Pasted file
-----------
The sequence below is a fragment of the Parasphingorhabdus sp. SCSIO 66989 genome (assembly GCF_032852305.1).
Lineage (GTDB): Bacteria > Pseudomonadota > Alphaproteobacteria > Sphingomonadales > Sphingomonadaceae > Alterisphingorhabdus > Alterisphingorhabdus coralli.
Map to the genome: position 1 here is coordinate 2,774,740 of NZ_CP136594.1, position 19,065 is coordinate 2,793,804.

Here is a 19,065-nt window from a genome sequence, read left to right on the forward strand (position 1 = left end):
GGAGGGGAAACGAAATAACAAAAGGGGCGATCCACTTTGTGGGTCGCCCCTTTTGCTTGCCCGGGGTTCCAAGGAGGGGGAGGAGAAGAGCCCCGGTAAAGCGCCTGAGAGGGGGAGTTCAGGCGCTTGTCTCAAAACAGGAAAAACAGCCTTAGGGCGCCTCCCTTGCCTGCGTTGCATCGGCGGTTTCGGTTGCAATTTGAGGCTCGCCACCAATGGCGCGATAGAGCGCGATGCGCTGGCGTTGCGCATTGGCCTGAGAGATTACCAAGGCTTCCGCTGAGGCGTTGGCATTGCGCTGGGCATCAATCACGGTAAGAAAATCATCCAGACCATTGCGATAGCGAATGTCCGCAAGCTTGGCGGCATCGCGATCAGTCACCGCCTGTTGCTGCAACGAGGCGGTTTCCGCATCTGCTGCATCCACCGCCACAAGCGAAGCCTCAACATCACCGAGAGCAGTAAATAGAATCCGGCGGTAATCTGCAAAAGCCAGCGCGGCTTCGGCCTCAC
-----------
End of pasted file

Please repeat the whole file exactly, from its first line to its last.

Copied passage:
The sequence below is a fragment of the Parasphingorhabdus sp. SCSIO 66989 genome (assembly GCF_032852305.1).
Lineage (GTDB): Bacteria > Pseudomonadota > Alphaproteobacteria > Sphingomonadales > Sphingomonadaceae > Alterisphingorhabdus > Alterisphingorhabdus coralli.
Map to the genome: position 1 here is coordinate 2,774,740 of NZ_CP136594.1, position 19,065 is coordinate 2,793,804.

Here is a 19,065-nt window from a genome sequence, read left to right on the forward strand (position 1 = left end):
GGAGGGGAAACGAAATAACAAAAGGGGCGATCCACTTTGTGGGTCGCCCCTTTTGCTTGCCCGGGGTTCCAAGGAGGGGGAGGAGAAGAGCCCCGGTAAAGCGCCTGAGAGGGGGAGTTCAGGCGCTTGTCTCAAAACAGGAAAAACAGCCTTAGGGCGCCTCCCTTGCCTGCGTTGCATCGGCGGTTTCGGTTGCAATTTGAGGCTCGCCACCAATGGCGCGATAGAGCGCGATGCGCTGGCGTTGCGCATTGGCCTGAGAGATTACCAAGGCTTCCGCTGAGGCGTTGGCATTGCGCTGGGCATCAATCACGGTAAGAAAATCATCCAGACCATTGCGATAGCGAATGTCCGCAAGCTTGGCGGCATCGCGATCAGTCACCGCCTGTTGCTGCAACGAGGCGGTTTCCGCATCTGCTGCATCCACCGCCACAAGCGAAGCCTCAACATCACCGAGAGCAGTAAATAGAATCCGGCGGTAATCTGCAAAAGCCAGCGCGGCTTCGGCCTCAC